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Open AccessFeature PaperArticle

Functionalization of Silk Fibers by PDGF and Bioceramics for Bone Tissue Regeneration

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Institute of Textile Machinery and High Performance Material Technology, Technische Universität Dresden, 01062 Dresden, Germany
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Institute of Biochemistry and Molecular Biology, RWTH Aachen University, Institute of Biochemistry and Molecular Biology, 52074 Aachen, Germany
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Interdisciplinary Center for Clinical Research IZKF, Confocal Microscopy Facility, RWTH Aachen University, 52074 Aachen, Germany
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Institute of Pathology, RWTH Aachen University, 52074 Aachen, Germany
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Helmholtz Institute for Biomedical Engineering – Biointerface Group, RWTH Aachen University, 52074 Aachen, Germany
*
Author to whom correspondence should be addressed.
Coatings 2020, 10(1), 8; https://doi.org/10.3390/coatings10010008
Received: 29 November 2019 / Revised: 16 December 2019 / Accepted: 17 December 2019 / Published: 20 December 2019
(This article belongs to the Special Issue Surfaces Modification and Analysis for Innovative Biomaterials)
Bone regeneration is a complex, well-organized physiological process of bone formation observed during normal fracture healing and involved in continuous remodeling throughout adult life. An ideal medical device for bone regeneration requires interconnected pores within the device to allow for penetration of blood vessels and cells, enabling material biodegradation and bone ingrowth. Additional mandatory characteristics include an excellent resorption rate, a 3D structure similar to natural bone, biocompatibility, and customizability to multiple patient-specific geometries combined with adequate mechanical strength. Therefore, endless silk fibers were spun from native silk solution isolated from silkworm larvae and functionalized with osteoconductive bioceramic materials. In addition, transgenic silkworms were generated to functionalize silk proteins with human platelet-derived growth factor (hPDGF). Both, PDGF-silk and bioceramic modified silk were then assembled into 3D textile implants using an additive manufacturing approach. Textile implants were characterized in terms of porosity, compressive strength, and cyclic load. In addition, osteogenic differentiation of mesenchymal stem cells was evaluated. Silk fiber-based 3D textile implants showed good cytocompatibility and stem cells cultured on bioceramic material functionalized silk implants were differentiating into bone cells. Thus, functionalized 3D interconnected porous textile scaffolds were shown to be promising biomaterials for bone regeneration. View Full-Text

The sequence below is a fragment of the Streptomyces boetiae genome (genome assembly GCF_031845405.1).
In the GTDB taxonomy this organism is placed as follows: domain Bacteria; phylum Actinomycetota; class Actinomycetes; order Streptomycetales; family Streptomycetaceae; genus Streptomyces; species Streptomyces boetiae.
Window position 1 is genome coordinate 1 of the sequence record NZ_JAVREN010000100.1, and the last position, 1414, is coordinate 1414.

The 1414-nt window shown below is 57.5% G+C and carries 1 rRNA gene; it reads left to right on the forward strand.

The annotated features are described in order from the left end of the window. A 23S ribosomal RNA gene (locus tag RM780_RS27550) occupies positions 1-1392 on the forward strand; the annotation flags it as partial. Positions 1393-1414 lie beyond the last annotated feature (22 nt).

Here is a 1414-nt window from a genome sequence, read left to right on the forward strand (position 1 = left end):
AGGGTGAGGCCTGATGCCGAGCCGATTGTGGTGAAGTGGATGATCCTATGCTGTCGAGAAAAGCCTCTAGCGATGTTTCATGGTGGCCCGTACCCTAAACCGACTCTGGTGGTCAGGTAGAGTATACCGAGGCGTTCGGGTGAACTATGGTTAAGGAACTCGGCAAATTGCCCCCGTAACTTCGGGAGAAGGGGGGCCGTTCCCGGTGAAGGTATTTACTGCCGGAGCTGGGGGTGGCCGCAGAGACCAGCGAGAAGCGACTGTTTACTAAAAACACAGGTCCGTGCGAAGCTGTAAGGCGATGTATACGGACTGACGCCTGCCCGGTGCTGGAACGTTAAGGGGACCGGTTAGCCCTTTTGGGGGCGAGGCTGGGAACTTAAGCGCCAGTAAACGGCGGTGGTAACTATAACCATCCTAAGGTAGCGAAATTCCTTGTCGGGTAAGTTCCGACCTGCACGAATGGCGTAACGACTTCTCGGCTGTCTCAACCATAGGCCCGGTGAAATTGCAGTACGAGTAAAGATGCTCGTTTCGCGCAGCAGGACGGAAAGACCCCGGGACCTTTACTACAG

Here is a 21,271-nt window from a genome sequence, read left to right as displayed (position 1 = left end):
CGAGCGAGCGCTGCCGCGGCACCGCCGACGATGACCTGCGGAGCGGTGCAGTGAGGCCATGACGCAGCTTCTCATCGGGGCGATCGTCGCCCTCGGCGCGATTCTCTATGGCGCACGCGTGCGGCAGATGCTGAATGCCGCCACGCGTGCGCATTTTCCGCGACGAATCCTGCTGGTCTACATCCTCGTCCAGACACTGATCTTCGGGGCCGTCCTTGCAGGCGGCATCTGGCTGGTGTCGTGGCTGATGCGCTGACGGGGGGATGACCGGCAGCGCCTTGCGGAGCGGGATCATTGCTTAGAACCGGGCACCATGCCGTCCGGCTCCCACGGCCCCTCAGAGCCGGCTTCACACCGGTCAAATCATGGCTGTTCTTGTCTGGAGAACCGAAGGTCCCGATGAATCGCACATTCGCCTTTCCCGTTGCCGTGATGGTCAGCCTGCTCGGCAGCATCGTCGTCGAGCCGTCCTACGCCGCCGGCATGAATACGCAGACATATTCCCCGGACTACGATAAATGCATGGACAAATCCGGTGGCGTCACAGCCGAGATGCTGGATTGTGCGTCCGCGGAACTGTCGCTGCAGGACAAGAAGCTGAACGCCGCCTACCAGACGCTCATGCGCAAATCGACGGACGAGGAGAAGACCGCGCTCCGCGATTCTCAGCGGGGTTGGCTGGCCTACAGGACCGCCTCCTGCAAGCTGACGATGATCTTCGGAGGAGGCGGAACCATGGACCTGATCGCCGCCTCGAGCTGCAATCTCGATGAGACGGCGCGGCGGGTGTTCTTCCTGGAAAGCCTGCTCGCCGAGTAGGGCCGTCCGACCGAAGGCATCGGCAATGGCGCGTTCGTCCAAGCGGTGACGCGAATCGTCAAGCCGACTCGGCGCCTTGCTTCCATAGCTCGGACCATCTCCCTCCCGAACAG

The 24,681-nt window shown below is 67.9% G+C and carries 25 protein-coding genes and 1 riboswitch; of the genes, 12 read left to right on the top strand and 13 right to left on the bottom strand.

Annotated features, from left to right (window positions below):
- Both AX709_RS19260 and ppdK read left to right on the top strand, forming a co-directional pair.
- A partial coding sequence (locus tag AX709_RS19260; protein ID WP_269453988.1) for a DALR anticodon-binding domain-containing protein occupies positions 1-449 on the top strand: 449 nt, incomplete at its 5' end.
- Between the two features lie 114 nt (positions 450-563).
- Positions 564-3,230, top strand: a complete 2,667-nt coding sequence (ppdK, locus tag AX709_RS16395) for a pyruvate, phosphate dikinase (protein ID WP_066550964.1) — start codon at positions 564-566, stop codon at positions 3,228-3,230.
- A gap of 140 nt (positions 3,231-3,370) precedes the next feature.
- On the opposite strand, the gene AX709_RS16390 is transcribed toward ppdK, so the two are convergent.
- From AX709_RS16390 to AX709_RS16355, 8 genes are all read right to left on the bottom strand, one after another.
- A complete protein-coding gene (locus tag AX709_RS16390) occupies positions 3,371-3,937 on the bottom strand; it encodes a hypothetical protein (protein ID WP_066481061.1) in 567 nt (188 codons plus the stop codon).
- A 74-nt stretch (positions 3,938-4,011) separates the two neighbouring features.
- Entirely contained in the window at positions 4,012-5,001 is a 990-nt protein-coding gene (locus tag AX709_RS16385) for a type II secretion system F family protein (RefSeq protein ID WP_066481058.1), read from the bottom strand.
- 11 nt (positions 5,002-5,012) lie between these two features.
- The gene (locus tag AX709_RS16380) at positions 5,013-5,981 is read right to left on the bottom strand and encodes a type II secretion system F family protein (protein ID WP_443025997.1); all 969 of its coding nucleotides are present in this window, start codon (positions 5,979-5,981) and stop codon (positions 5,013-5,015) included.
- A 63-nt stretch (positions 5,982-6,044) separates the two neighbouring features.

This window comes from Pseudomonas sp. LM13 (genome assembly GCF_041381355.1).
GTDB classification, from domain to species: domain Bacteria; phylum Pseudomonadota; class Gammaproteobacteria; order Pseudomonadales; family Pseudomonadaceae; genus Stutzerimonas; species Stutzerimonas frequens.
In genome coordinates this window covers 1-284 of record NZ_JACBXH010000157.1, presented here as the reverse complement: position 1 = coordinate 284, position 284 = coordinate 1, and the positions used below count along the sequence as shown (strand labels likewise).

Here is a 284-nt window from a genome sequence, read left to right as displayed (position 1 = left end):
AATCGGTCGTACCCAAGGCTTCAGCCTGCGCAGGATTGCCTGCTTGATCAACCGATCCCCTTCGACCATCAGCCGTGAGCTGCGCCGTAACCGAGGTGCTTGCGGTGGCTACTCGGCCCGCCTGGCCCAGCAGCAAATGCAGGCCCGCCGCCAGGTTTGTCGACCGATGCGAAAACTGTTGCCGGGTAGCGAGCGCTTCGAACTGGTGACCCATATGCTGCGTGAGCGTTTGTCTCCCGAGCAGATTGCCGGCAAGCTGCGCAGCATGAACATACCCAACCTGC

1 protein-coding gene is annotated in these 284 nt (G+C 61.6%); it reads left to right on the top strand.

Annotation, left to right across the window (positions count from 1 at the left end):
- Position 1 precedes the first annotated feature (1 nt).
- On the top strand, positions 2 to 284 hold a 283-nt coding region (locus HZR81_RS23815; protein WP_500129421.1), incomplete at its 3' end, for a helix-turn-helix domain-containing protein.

Keywords: silk; fiber-based additive manufacturing; bone regeneration silk; fiber-based additive manufacturing; bone regeneration
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Wöltje, M.; Brünler, R.; Böbel, M.; Ernst, S.; Neuss, S.; Aibibu, D.; Cherif, C. Functionalization of Silk Fibers by PDGF and Bioceramics for Bone Tissue Regeneration. Coatings 2020, 10, 8.

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